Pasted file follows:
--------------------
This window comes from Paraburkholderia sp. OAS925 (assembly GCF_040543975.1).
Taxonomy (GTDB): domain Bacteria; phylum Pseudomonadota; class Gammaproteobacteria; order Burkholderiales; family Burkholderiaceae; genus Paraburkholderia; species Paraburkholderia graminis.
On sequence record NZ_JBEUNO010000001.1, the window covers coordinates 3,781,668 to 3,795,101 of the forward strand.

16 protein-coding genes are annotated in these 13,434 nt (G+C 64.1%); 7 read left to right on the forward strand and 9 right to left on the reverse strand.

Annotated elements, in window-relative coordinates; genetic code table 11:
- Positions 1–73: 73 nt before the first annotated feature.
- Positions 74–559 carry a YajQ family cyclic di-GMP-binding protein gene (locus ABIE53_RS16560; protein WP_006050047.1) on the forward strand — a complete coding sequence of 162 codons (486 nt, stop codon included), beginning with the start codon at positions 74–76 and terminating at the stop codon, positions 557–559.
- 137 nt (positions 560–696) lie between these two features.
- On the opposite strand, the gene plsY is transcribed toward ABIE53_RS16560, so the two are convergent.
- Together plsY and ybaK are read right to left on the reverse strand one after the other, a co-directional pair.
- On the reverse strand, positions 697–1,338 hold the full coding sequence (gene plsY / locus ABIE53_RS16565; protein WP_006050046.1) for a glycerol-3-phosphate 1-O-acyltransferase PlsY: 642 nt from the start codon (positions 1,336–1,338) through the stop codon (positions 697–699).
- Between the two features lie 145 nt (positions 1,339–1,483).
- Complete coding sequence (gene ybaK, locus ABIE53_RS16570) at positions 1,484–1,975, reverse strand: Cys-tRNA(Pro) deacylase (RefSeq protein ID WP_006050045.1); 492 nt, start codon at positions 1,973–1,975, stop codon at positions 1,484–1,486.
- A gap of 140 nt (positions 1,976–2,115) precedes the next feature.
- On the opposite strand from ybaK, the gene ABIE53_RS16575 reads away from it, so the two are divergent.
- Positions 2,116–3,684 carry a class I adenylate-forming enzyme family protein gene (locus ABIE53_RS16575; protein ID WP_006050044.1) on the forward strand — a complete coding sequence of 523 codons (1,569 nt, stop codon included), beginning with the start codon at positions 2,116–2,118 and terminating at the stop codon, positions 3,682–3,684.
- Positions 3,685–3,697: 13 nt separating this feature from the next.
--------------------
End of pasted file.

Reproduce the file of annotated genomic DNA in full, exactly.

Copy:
This window comes from Paraburkholderia sp. OAS925 (assembly GCF_040543975.1).
Taxonomy (GTDB): domain Bacteria; phylum Pseudomonadota; class Gammaproteobacteria; order Burkholderiales; family Burkholderiaceae; genus Paraburkholderia; species Paraburkholderia graminis.
On sequence record NZ_JBEUNO010000001.1, the window covers coordinates 3,781,668 to 3,795,101 of the forward strand.

16 protein-coding genes are annotated in these 13,434 nt (G+C 64.1%); 7 read left to right on the forward strand and 9 right to left on the reverse strand.

Annotated elements, in window-relative coordinates; genetic code table 11:
- Positions 1–73: 73 nt before the first annotated feature.
- Positions 74–559 carry a YajQ family cyclic di-GMP-binding protein gene (locus ABIE53_RS16560; protein WP_006050047.1) on the forward strand — a complete coding sequence of 162 codons (486 nt, stop codon included), beginning with the start codon at positions 74–76 and terminating at the stop codon, positions 557–559.
- 137 nt (positions 560–696) lie between these two features.
- On the opposite strand, the gene plsY is transcribed toward ABIE53_RS16560, so the two are convergent.
- Together plsY and ybaK are read right to left on the reverse strand one after the other, a co-directional pair.
- On the reverse strand, positions 697–1,338 hold the full coding sequence (gene plsY / locus ABIE53_RS16565; protein WP_006050046.1) for a glycerol-3-phosphate 1-O-acyltransferase PlsY: 642 nt from the start codon (positions 1,336–1,338) through the stop codon (positions 697–699).
- Between the two features lie 145 nt (positions 1,339–1,483).
- Complete coding sequence (gene ybaK, locus ABIE53_RS16570) at positions 1,484–1,975, reverse strand: Cys-tRNA(Pro) deacylase (RefSeq protein ID WP_006050045.1); 492 nt, start codon at positions 1,973–1,975, stop codon at positions 1,484–1,486.
- A gap of 140 nt (positions 1,976–2,115) precedes the next feature.
- On the opposite strand from ybaK, the gene ABIE53_RS16575 reads away from it, so the two are divergent.
- Positions 2,116–3,684 carry a class I adenylate-forming enzyme family protein gene (locus ABIE53_RS16575; protein ID WP_006050044.1) on the forward strand — a complete coding sequence of 523 codons (1,569 nt, stop codon included), beginning with the start codon at positions 2,116–2,118 and terminating at the stop codon, positions 3,682–3,684.
- Positions 3,685–3,697: 13 nt separating this feature from the next.